Prior to its run from November 2-7 alongside the Spirit of Christmas event at the west London venue, organisers and exhibitors were uncertain how the pandemic would impact visitor numbers.
In the event, enough made it through the turnstiles to keep many of the exhibitors busy over the six days.
Most in demand were jewellery and picture dealers who reported selling to a mix of old and new clients.
Jewellery specialist Anthea Gesua of Anthea AG Antiques parted with a number of pieces for four and five-figure sums to new customers including a few Chinese buyers. Among the sales was an 18ct gold signed Van Cleef and Arpels winking owl, c.1960, which had an asking price between £5000-10,000.
Modern and Contemporary art dealer Thomas Spencer Fine Art sold over 30 pictures and prints with more than half sold off the wall, including a small 15 x 20in (38 x 51cm) watercolour by John Nash (1893-1977) depicting a line of trees ticketed at £14,000.
“This year we took two stands and were a bit nervous to see if the gamble paid off,” said the gallery’s Tom Mehigan. “With restrictions etc it was hard to predict how many people would turn up; however, we sold very well.”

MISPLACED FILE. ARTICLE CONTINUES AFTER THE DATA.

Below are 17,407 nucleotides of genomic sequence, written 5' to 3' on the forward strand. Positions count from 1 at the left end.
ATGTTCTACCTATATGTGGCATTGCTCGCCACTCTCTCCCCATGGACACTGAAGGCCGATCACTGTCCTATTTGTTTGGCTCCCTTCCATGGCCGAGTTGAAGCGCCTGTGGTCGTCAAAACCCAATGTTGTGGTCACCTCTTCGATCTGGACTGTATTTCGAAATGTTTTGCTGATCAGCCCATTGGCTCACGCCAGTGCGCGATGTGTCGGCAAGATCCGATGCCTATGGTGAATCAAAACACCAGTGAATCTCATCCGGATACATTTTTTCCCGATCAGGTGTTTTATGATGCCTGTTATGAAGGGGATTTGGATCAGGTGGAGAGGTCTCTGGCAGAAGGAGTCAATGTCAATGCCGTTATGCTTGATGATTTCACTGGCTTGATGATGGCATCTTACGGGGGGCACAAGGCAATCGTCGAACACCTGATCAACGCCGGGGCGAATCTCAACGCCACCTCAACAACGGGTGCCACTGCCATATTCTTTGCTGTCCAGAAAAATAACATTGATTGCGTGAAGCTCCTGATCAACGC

New clients and “just two regulars” bought a range of works from the stand dating from the early 1920s through to Contemporary art and priced between £75 and £14,000.
Modern art dealer Freya Mitton benefited from the crossover with the Spirit fair with several Christmas shoppers buying their first pictures from her. Among the sales was a John Tunnard (1900-71) watercolour from 1942 which went to a US buyer.
Purchases in other disciplines included a large pair of George II silver gilt chargers made in London in 1736 by Paul Crespin, which sold for a high five-figure ticket price from Neil Shepperson of silver specialist Mary Cooke Antiques.
S&S Timms Antiques enjoyed a last-minute flurry of activity, selling four pieces in the final five minutes of the fair to a new customer. Among the gallery’s sales was a Georgian mahogany circular drum table ticketed at £8500.